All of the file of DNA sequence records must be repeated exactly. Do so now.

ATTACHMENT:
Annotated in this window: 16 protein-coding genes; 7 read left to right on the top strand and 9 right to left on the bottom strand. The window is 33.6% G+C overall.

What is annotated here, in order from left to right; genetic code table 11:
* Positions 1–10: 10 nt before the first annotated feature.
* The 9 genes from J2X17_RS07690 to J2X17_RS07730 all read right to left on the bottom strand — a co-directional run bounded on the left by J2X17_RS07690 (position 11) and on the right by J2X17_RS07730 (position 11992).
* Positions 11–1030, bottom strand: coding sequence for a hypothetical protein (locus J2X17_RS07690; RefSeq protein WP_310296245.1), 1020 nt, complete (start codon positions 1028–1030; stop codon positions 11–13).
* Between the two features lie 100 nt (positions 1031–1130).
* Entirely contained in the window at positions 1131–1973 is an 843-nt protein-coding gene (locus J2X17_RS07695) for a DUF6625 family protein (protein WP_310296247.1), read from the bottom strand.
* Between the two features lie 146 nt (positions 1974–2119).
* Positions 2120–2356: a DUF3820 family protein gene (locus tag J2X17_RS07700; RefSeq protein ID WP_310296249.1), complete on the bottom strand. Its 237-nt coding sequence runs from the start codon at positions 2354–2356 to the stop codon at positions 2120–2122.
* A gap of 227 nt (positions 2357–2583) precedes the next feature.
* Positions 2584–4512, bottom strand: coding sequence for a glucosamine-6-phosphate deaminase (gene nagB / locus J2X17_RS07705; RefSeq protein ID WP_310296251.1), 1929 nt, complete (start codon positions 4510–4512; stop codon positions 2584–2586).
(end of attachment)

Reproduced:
Annotated in this window: 16 protein-coding genes; 7 read left to right on the top strand and 9 right to left on the bottom strand. The window is 33.6% G+C overall.

What is annotated here, in order from left to right; genetic code table 11:
* Positions 1–10: 10 nt before the first annotated feature.
* The 9 genes from J2X17_RS07690 to J2X17_RS07730 all read right to left on the bottom strand — a co-directional run bounded on the left by J2X17_RS07690 (position 11) and on the right by J2X17_RS07730 (position 11992).
* Positions 11–1030, bottom strand: coding sequence for a hypothetical protein (locus J2X17_RS07690; RefSeq protein WP_310296245.1), 1020 nt, complete (start codon positions 1028–1030; stop codon positions 11–13).
* Between the two features lie 100 nt (positions 1031–1130).
* Entirely contained in the window at positions 1131–1973 is an 843-nt protein-coding gene (locus J2X17_RS07695) for a DUF6625 family protein (protein WP_310296247.1), read from the bottom strand.
* Between the two features lie 146 nt (positions 1974–2119).
* Positions 2120–2356: a DUF3820 family protein gene (locus tag J2X17_RS07700; RefSeq protein ID WP_310296249.1), complete on the bottom strand. Its 237-nt coding sequence runs from the start codon at positions 2354–2356 to the stop codon at positions 2120–2122.
* A gap of 227 nt (positions 2357–2583) precedes the next feature.
* Positions 2584–4512, bottom strand: coding sequence for a glucosamine-6-phosphate deaminase (gene nagB / locus J2X17_RS07705; RefSeq protein ID WP_310296251.1), 1929 nt, complete (start codon positions 4510–4512; stop codon positions 2584–2586).